“So when she came back here,” Harrington says of her daughter, who returned to Houston to work for Enron, “she really had to readjust to this way of life.”
       In a way, though, Watkins was a perfect Texan. In addition to her mom’s long Texas family history, her father, Dan C. Smith III, is a descendant of a former Houston mayor, Dan C. Smith I, who served his term after the Civil War.
       “After all,” Hilder says, “there’s nothing really soft about Texans. They’re independent and rough-and-tumble.”
A direct connection

Jessica Uhl remembers the first lunch she had with Watkins, in 1997. She’d been hired through an Enron recruitment program, and Watkins was assigned to be her mentor. Watkins wasted no time; she spoke bluntly and honestly about the company, surprising Uhl with her candor.
       “She was incredibly direct and incredibly articulate and incredibly thoughtful in what she said,” says Uhl, who became close friends with Watkins. “It’s just a part of her personality. She spoke her mind.”
       Uhl has been on maternity leave the past two weeks, having just given birth to her first child, so she hasn’t been at her desk at Enron to see the fallout in recent days. She expected this to happen, though. Watkins had told her about the letter, about what she had done. It made perfect sense to Uhl.
       “Sherron has a unique combination of skills, and that makes her one of the best people in the company to do this,” Uhl says. “She has the background. She was a CPA, she’s worked at Arthur Andersen. So she completely gets what was going on in a way that other people might not.
       “She also had the personality,” Uhl continues. “She had the sense of conviction to do what she did, and the ability to articulate what needed to be said.”
       And she thinks gender is a part of that equation.
       “Look at the management team: There’s not a lot of female faces up there, and there never has been,” Uhl says. “Sherron’s a vice president, so she’s obviously not an outsider, but there is a dividing line there. If you’re not part of the boys’ club, maybe that makes it a little easier to take a big risk.”
       Watkins was not a top-tier Enron executive who made millions from the company.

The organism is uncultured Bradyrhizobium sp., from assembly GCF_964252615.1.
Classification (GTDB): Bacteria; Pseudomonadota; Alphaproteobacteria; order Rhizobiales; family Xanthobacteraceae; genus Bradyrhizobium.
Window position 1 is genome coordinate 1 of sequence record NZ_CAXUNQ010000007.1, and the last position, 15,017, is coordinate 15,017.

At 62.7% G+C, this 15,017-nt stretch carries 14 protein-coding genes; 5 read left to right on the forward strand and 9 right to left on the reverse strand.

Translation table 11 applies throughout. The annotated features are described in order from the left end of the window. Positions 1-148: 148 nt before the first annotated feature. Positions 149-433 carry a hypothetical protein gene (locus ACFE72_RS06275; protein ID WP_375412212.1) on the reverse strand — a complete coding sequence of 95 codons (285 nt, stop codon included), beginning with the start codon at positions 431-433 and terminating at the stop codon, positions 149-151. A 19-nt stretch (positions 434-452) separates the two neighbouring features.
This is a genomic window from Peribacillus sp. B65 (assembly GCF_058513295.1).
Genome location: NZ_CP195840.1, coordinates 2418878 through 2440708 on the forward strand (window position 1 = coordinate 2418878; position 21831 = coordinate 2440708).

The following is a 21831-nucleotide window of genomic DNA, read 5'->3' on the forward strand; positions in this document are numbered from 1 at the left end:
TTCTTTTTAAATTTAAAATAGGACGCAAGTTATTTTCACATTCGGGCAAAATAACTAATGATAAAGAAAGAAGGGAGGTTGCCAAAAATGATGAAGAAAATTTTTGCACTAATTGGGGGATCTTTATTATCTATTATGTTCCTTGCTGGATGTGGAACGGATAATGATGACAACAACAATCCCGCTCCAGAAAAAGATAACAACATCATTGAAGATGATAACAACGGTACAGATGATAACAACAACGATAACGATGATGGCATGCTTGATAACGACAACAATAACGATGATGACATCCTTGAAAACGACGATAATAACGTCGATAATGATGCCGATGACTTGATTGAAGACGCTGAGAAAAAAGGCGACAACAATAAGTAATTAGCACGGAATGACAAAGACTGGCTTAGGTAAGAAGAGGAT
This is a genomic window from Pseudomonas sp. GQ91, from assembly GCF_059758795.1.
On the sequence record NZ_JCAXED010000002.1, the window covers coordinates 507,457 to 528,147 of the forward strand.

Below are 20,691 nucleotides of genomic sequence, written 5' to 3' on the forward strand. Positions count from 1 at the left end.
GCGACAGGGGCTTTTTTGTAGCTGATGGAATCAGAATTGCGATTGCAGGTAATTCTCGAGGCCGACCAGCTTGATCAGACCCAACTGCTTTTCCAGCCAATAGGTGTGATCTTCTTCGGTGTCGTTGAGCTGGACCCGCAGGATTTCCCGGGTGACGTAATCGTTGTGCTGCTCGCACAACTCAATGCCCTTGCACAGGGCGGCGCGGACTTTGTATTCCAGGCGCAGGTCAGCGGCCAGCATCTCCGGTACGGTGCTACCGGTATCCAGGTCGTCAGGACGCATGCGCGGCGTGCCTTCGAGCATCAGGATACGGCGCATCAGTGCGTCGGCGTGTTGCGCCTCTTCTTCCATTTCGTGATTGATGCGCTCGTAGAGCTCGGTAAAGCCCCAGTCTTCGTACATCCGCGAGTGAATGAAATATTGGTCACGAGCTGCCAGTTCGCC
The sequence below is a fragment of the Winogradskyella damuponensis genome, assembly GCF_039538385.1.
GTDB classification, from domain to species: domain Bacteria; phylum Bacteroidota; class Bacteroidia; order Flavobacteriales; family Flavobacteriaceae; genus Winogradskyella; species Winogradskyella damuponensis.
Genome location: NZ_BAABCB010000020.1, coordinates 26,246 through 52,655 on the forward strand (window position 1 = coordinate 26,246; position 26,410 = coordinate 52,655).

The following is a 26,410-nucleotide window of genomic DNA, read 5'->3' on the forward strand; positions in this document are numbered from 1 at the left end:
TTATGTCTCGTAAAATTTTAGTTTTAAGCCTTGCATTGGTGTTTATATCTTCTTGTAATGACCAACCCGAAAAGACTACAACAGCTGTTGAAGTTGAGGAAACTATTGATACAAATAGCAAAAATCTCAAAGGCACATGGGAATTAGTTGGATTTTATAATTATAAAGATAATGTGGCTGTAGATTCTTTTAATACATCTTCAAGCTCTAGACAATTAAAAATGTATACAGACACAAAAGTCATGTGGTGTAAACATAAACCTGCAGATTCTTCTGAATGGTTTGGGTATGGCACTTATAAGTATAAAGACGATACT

The first paragraph of her memo to Lay makes that clear: “Has Enron become a risky place to work? For those of us who didn’t get rich over the last few years, can we afford to stay?” she wrote.
       After living the life of a successful, adventurous young professional, Watkins married Richard Watkins in 1997, at the age of 37. The two met through mutual friends at the First Presbyterian Church in Houston, where Watkins is a member.
       “She knew she always wanted a family and children,” says Reagan, who married and had two children while her big sister was still climbing the corporate ladder.
       Marion was born in 1999. With a new house — valued at more than $500,000 — in a wealthy neighborhood near Rice University, the Watkinses enjoyed a comfortable lifestyle. They went to Italy to celebrate Rick’s 50th birthday, and to Mexico for a summer vacation. Sherron got a Lexus SUV.
       “She enjoys life, which is good for her,” Reagan says.

An executive in the energy business, Richard Watkins works for a company based in Calgary, Alberta. He commutes to and from Houston, sometimes staying home for a week, other times for shorter visits. After Marion’s birth, Sherron Watkins was able to carve out a new role at Enron that involved far less business travel. She hired a full-time nanny, but she manages to get home every night in time to tuck her daughter in.
       On the surface, it seemed the kind of life that could make someone just content enough to close her eyes to what was happening around her.
       “She’s a very loyal person — loyal to her friends and her family and even her job,” Reagan says. “So I think if she didn’t care about Enron, she would have left without ever having bothered to correct what was going on. But what she wanted to do was make it right.”
       And so she spoke up. And was essentially ignored.
       When Enron started to fall apart, Watkins — like her colleagues — started to panic. On the advice of another cousin, Houston lawyer Alex Klein, she hired Hilder as her attorney, just in case she was called to testify at any SEC hearings. She joked with Joe Klein about watching the plants being removed from the Enron building, and going upstairs to get coffee, only to find the coffeemaker gone.
       “She was telling me, ‘I’ve got this paycheck and maybe another one,’ ” says Joe Klein. The future was so uncertain for everyone at Enron.